Monday, May 31, 2010

Recoveries: Burnin' Dominos

Early 2009, I started a remodeling project of sorts.  I had a nice coopered vanity from Lowes', but it had a black granite top with a white vessel bowl on it. -yawn-.  My replacement was a pie-wedged top of ribbon Sapelé with an onyx vessel bowl.

I did the glue-up of the pie wedges with Dominos since those end-grain glue-ups would be horribly weak.  I used a lot of Dominos.  Thing is, I planned on pattern routing the new top against the old with an offset bearing to make it slightly larger. Personal matters intervened for a year and everything sat.

I forgot the part about the larger pattern.  My Domino placement required the offset.  mea culpa.

I don't have a picture of it, but I burned through not one, not two, but three Dominos.  You know what I mean: the profile was this lovely Sapelé then a gaping hole with white steamed Beech (the Domino).  Good grief.

When I hit the first one, I remembered the offset, but much too late now.  I continued to route exposing 3 total.

So... how to fix?

First, put down power tools, step away from pointy objects, and cuss like nobody's business. Won't fix it, but you'll relax :)

I don't have pictures of the burned Dominos since that was before I thought blogging would be cool (both of you readers should let me know if that's true...)  However, imagine the profile with a gash showing the Beech Domino.  Since the profile hit the Domino at a skew angle, the hole is oblong.  This was my fix (best to read it all as some skipped details will be immediately clear when you see where things were going):

Get an offcut of the project that has the same grain you are matching.  Matching ribbon Sapelé is no fun.  Find a part of the piece that if placed in the burned hole would be a perfect match.  Here, I circled the area in chalk.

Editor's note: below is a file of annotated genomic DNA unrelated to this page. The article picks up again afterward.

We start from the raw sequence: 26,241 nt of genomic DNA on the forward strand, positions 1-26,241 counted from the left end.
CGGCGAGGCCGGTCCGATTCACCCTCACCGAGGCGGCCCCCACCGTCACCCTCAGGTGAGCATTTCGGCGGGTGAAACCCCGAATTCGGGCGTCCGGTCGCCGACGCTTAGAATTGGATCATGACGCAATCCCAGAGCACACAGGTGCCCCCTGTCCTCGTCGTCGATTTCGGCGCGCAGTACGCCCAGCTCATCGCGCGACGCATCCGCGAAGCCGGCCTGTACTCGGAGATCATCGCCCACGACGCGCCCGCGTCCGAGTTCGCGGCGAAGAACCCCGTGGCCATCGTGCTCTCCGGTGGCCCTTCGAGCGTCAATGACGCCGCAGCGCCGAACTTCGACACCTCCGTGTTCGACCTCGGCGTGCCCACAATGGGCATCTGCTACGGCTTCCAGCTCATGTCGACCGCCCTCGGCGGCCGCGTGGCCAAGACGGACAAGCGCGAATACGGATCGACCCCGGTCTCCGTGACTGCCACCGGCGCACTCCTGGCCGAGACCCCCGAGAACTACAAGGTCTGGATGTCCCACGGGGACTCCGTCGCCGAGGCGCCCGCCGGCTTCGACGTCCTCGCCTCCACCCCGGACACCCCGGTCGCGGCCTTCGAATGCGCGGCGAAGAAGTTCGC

Determine the size of the mortise to know which bit to use.  I had used 10mm Dominos so that was the cutter to use (I still remembered the fence setting used to mortise the holes... if you don't, you could use a larger cutter; it will be clearer in a moment).  Figure out which mortise width setting will equal or exceed the width of the revealed hole.  In my case, 2 were using the middle width setting, one used the widest setting.

Plunge a mortise directly over the burned hole.  The intention is to leave a clean Domino mortise with no remnants of the originally revealed hole. I have no photos of this.

Next, make a shallow plunge with the Domino into your scrap in the target area.  You just want to mark the board so plunge enough that the reciprocating motion cuts across the whole mortise, but not far enough to reduce the remaining width.  In this picture, I plunged further than I normally would just so it would show clearly in the photo.

Take the offcut to the bandsaw and carefully bandsaw a perfect Domino replacement by tracing the outside edges of the shallow mortise.  You're bandsawing a very small piece: plan you cuts appropriately to stay away from the blade.  In my case, I made a rectangle that encompassed the mark and sanded the corners.

You can see where this is going, right?  Put this now perfectly fitted matched face-grain Domino into the hole you mortised over the burned hole and glue in place.  Profile it again the next day.

Here's the result after I put a finish on it, which is honestly the best way to judge the grain match.  One of the burned Dominos was at the joint on the profile.  I'll admit one more trick... the burned hole to the left of the previous picture (one with a red clamp) looked great, but not perfect... the eye caught it mostly because there wasn't a joint line there.  Nothing a 0.5mm pencil couldn't fix and it completely went away.